Fort Zumwalt South lost a heartbreaking semifinal match to Webster Groves in the semifinals on June 1, battling them to a 0-0 tie in regulation but losing 3-1 on penalty kicks.
The Bulldogs, who did not allow a regulation or overtime goal in either game, were equally stout in the third-place game a day later as they battled Washington to a 0-0 tie. Per state rules, both teams were awarded a third-place trophy due to state time limits on third-place games.
“I think in both games we were the better team [offensively] but we just couldn’t find the back of the net,” Fort Zumwalt South coach Jim Layne said. “We did a great job defensively and giving our team an opportunity to be successful.”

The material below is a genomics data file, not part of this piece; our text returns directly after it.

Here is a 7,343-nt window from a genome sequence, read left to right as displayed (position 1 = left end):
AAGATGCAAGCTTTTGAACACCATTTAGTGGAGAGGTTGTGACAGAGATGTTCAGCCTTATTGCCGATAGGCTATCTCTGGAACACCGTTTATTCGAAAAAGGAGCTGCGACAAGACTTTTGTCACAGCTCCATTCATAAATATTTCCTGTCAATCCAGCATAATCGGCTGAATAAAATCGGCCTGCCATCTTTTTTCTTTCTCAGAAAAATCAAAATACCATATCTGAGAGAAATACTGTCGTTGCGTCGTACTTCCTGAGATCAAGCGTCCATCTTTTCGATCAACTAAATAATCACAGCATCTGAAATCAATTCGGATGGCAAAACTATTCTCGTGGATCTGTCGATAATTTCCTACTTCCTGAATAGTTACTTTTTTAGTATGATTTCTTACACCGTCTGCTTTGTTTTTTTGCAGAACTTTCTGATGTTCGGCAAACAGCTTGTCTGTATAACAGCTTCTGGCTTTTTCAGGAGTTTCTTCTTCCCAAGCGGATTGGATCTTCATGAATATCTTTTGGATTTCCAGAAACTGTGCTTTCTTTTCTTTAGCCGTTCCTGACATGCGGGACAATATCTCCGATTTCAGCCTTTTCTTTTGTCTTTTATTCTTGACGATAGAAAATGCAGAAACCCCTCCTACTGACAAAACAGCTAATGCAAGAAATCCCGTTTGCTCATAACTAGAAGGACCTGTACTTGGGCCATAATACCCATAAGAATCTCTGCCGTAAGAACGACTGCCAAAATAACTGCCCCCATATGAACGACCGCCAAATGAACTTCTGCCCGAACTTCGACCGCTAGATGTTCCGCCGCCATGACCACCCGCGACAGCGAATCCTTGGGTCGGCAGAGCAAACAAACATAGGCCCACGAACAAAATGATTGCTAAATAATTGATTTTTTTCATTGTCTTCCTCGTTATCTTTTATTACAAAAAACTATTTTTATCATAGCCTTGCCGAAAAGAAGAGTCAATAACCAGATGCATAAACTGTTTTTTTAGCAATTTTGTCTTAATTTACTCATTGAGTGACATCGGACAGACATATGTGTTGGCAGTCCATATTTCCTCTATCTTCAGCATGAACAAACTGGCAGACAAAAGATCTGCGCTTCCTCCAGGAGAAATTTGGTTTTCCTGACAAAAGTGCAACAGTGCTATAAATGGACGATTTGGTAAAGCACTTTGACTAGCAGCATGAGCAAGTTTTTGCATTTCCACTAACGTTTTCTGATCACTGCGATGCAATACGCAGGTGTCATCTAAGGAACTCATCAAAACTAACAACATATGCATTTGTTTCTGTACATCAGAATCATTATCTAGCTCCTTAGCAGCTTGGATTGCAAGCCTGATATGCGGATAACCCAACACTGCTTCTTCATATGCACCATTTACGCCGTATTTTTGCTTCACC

Fort Zumwalt South was led by senior forward Claudia King, senior center back Stacy Muehling, senior midfielder Madison Schmied and senior goalie Grace Gehner.
The bar has been raised by this group of Bulldogs. “This group was phenomenal,” Layne said. “They kind of came out of nowhere.”
High school baseball
All that stood between Fort Zumwalt West and a storybook ending to the 2017 baseball season was one out. One measly out.
The Jaguars, winners of six straight playoff games, were that close to claiming the school’s first state title, but Jefferson City scored a run with two outs in the seventh and added another with a walk-off hit batter, beating the Jaguars 2-1 for the Class 5 championship on June 3 at CarShield Field in O’Fallon, Missouri.